Another thing that the Yoga-sutras have borrowed from Buddhism is the notion of bhumi (land) in the sense of level or state of the mind in its advance towards kaivalya. These bhumis are: ksipta (restless), mudha (torpid), viksipta (distracted), ekagra (one-pointed), and niruddha (suppressed). The first two involve the predominance of rajas and tamas respectively; in the third sattva is predominant with some rajas. The fourth is the predominance of sattva. The fifth is the arrest of all gunas, but persistence of samskaras in the 'unconscious'. (Very much what Vipassana teaches.)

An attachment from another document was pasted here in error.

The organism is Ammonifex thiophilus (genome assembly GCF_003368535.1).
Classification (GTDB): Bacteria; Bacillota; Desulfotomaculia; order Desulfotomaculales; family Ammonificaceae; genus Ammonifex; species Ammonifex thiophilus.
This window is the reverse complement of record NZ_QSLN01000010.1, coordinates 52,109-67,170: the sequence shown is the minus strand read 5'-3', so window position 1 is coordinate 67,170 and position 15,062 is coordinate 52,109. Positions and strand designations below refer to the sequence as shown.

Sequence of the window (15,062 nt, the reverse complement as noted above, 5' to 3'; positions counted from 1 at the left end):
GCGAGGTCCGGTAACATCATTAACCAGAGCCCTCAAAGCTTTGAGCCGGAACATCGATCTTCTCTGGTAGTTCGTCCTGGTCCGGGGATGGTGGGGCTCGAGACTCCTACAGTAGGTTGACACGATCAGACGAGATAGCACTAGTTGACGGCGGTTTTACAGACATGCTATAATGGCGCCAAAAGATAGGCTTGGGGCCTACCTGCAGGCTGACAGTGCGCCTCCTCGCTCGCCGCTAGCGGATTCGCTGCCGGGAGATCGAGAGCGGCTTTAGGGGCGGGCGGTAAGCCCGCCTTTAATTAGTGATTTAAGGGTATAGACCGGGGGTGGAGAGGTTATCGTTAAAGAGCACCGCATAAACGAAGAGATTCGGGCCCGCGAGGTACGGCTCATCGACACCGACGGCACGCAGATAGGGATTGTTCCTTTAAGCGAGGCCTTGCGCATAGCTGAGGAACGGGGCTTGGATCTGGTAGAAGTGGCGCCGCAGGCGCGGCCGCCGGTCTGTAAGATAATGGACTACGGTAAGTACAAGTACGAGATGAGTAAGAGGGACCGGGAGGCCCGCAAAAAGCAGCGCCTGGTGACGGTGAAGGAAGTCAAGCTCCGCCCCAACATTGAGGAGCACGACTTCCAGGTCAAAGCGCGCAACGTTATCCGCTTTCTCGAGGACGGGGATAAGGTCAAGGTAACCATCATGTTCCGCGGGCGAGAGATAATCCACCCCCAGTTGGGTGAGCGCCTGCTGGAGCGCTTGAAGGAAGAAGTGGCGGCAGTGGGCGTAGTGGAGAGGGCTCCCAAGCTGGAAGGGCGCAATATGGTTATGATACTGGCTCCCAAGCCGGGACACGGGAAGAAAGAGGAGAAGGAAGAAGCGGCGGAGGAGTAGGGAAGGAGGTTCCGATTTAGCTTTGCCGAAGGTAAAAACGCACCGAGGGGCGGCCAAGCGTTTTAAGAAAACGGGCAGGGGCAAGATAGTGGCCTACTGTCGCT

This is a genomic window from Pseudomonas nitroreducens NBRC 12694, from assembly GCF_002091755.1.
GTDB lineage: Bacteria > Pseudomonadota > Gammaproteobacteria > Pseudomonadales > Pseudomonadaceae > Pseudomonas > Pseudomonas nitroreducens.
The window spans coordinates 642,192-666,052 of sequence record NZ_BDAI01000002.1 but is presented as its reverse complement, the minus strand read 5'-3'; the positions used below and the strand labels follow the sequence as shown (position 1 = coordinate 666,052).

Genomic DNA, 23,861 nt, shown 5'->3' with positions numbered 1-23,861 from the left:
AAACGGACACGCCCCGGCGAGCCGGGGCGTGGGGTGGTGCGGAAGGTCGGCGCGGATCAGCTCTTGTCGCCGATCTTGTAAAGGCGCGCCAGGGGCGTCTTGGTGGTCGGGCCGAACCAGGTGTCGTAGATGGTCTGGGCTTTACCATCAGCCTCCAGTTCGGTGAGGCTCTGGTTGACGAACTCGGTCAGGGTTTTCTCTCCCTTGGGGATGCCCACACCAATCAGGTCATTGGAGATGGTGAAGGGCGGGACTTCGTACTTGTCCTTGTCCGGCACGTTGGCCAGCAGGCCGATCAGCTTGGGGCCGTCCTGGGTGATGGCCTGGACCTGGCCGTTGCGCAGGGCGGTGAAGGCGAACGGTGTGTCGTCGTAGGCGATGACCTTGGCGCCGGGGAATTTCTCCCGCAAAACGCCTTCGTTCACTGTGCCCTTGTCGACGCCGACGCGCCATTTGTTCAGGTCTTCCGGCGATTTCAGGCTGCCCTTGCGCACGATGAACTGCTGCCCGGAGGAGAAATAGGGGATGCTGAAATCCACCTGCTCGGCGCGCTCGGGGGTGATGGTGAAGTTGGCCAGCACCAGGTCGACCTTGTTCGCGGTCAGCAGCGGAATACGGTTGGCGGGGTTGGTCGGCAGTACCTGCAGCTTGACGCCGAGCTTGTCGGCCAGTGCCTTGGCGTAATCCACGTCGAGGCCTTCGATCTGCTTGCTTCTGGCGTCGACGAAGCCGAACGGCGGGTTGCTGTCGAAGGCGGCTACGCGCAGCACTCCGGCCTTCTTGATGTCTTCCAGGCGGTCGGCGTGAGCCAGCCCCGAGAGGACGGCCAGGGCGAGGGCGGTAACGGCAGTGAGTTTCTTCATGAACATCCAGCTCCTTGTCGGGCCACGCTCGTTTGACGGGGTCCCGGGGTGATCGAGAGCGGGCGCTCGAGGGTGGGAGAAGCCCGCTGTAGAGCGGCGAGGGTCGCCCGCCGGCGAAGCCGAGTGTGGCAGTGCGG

I was thinking: this is what we need to stress in our novitiate and post-novitiate. Obviously all our candidates, and all of us too, are restless, torpid, distracted, and we have to become one-pointed. But even at this fourth stage there is the work of handling the subconscious. Only beyond this is kaivalya or whatever it is that is homologous to kaivalya....
Hence the practice of sitting... under guidance.
"[T]he Yoga of Patanjali may at its best approach 'natural mysticism'" (Guidelines 256) A judgment shared also by Bede Griffiths.